- Crisp, detailed sound
- Distinctive design
- Build quality
- Lack of potency
- Sounds nasal in places
- Review Price: £795.00
- Glass-panel speakers
- Atohm drivers
- Heatstream technology
- Available in white or black
- Table top, stand or wall mounting
But now we’re looking at the Hurricane’s little brother, the Serio, which again features a pair of glass-panel satellites (it’s their speciality) but comes at the lower price of £795 – although most people would still find that a big ask for a three-channel system.
On test is the Serio 2.1 system, which features a pair of Serio speakers and the same HFM (High Force Multimedia) subwoofer that comes with the Hurricane Evo package. The Serio speakers are a lot more compact than Hurricane Evo, making them a discreet, unimposing option for desktop PC or living-room AV use. Each speaker measures 125(w) x 125(h), and with a depth of just 85mm they’re perfect for mounting on the wall, as they won’t stick out much further than your set.
As a ‘designer’ speaker system Serio naturally looks great. The satellites are cute yet classy, with a narrow panel of toughened safety glass running around the edge, which thankfully lacks the frosted squares that slightly cheapened the Hurricane Evo’s look. Both the die-cast aluminium enclosure sticking out of the back and the removable grille are finished in white, but it can also be purchased with black grilles as standard, plus orange and green ‘fashion’ grilles are available as optional extras.
It may be a style-conscious brand, but Waterfall Audio clearly knows the value of good build quality – the Serio speakers have been carefully constructed from high-quality materials, and handling one reveals remarkable solidity.
There are three mounting options – on-wall, table top and optional stands. The stands will set you back £175 for a pair and come in black, grey or white. For table top mounting, you get a little pair of rubber ball feet, which slide onto the bottom edge of the glass panel, as well as a bracket for wall mounting.
The HFM subwoofer is a great-looking and robustly built unit, featuring an appealing black finish and a semi circle on top that brings a touch of pizzazz.
Inside each of the Serio speakers is a single 80mm LD 80 Atohm mid/bass drive unit, which covers a frequency range of 180Hz to 20kHz – anything below that is obviously passed over to the HFM sub. Waterfall recommends using an amp output power of 30 to 80W.
Also incorporated into the speaker is Waterfall’s patented Heatstream technology, which allows the compact drive unit to handle greater power than it otherwise would have. The voice coil is coupled to the aluminium body, which means the compact Atohm driver can dissipate enough heat to handle the high power demands of home cinema soundtracks.
The HFM subwoofer is a fairly compact unit itself, but packs a punch with its three Class D amplifiers, two of which offer 60W for the satellites and the other pumping out 120W through its own 7in bass driver.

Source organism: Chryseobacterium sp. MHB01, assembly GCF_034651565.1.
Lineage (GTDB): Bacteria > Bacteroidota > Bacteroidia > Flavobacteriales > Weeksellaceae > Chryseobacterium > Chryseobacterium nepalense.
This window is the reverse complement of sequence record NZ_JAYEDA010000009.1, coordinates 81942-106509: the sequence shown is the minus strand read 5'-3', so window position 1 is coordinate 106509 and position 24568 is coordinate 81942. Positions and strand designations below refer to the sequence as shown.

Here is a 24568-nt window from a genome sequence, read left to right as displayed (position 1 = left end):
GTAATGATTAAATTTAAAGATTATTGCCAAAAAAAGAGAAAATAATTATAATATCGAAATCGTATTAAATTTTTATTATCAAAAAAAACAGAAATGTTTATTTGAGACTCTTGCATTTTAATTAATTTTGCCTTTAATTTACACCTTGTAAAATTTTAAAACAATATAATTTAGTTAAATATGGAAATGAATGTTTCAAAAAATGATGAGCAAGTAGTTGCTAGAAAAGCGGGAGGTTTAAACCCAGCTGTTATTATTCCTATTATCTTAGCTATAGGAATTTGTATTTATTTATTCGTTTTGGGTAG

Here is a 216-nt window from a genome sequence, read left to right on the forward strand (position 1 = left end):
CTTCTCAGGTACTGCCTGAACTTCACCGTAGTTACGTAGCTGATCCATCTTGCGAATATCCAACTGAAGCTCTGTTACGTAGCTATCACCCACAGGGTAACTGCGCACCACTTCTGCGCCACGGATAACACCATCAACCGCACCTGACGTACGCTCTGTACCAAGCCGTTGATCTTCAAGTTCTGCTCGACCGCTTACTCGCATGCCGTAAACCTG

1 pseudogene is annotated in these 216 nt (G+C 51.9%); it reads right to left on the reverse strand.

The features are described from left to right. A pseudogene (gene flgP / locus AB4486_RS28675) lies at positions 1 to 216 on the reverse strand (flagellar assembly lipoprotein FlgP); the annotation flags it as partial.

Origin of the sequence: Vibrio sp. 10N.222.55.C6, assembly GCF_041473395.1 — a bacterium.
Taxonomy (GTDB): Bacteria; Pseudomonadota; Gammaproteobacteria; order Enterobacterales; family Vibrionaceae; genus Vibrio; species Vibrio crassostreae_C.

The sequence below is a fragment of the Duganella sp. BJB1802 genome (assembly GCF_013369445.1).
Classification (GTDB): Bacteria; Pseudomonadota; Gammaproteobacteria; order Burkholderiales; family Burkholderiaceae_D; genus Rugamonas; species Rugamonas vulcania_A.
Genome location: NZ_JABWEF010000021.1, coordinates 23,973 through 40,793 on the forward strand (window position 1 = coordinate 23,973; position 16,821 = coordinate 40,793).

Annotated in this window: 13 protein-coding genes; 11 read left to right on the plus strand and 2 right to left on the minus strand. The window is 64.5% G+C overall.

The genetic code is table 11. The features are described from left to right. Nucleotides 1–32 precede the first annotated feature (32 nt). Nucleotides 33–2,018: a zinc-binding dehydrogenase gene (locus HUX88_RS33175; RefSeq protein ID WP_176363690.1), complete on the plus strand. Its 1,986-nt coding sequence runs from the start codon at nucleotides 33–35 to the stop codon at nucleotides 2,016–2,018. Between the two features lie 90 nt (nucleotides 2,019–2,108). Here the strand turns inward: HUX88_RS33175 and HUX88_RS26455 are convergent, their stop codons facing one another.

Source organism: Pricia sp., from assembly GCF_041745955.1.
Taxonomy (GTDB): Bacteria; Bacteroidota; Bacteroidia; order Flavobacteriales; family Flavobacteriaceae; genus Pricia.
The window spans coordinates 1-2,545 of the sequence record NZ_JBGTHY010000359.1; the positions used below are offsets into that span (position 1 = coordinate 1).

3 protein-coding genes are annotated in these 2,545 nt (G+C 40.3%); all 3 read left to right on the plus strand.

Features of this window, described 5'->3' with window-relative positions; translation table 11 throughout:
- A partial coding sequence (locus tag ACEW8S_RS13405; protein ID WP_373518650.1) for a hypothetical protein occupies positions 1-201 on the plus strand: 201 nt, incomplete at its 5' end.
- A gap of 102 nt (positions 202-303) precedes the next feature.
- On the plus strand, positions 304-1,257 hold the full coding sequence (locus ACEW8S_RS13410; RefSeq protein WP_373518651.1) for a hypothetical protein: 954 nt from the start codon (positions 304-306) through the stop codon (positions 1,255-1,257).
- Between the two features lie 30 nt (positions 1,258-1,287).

Setting up the system is a piece of cake. There are two ways you can do it – if using the system with a desktop PC or another device, you can connect it to the 3.5mm input on the back of the sub, and connect the satellites to its binding posts. But you can also connect the sub and satellites directly to your AV receiver for home cinema use.
Also on the back of the compact sub are two volume dials labelled Volume and Sub Level, the former is supposed to control volume when used as a self-contained system, the other when connected to your amp.
On the back of the satellites the speaker cables connect to small spring-loaded terminals, which are fairly fiddly to rig up. Two grooves run up towards the top of the speaker, which helps hide the wires when using the stands.
Avatar is our movie of choice for testing the Serio’s mettle, and its epic action scenes sound terrific. There’s an instantly gratifying crispness to the sound, with clear, well-controlled high frequencies. This makes the climactic battle between Jake and Quaritch in his clanking robo-suit sound sparky and dynamic, with real drive behind the punches and smashing tree branches.
We’re also impressed by the clarity of speech, and the way Serio handles loud sounds like screeching Thanators and gunshots without sounding excessively strained or harsh. It’s not the smoothest or refined set of speakers we’ve tested – with a single full-range driver on board it was never going to hit the sonic heights of proper floorstanders, and at times the sound is a little nasal – but it’s certainly good enough to make your TV hang its head in shame.
The subwoofer also does a stand-up job, reproducing low frequency sounds like explosions with satisfying depth and potency, although as we found when testing the Hurricane Evo system it’s not so great at eking out subtle ambient bass sounds during quieter moments. On the whole though, the Serio system delivers a crisp, feisty sound that inspires excitement, although it’s probably not potent or assured enough to completely justify that price tag.
We tried out some music and the Serio delivers a decent sound, with plenty of body in the midrange, sparkling high frequencies and deep, agile bass tones.
At just under £800, the Serio 2.1 system is aimed at those who crave cutting-edge style no matter the cost, and that’s something it has in spades. The satellites are cute and eye-catching, thanks mainly to the classy glass panel, compact dimensions and white finish. They’re ideal if you hate clutter, and they offer decent sound quality too, much better than most budget one-box 2.1 systems, although it’s worth bearing in mind that you can get much better performance from cheaper speakers – it all comes down to how much you like the thought of having glass speakers adorning your lounge.
Score in detail
Sound Quality 8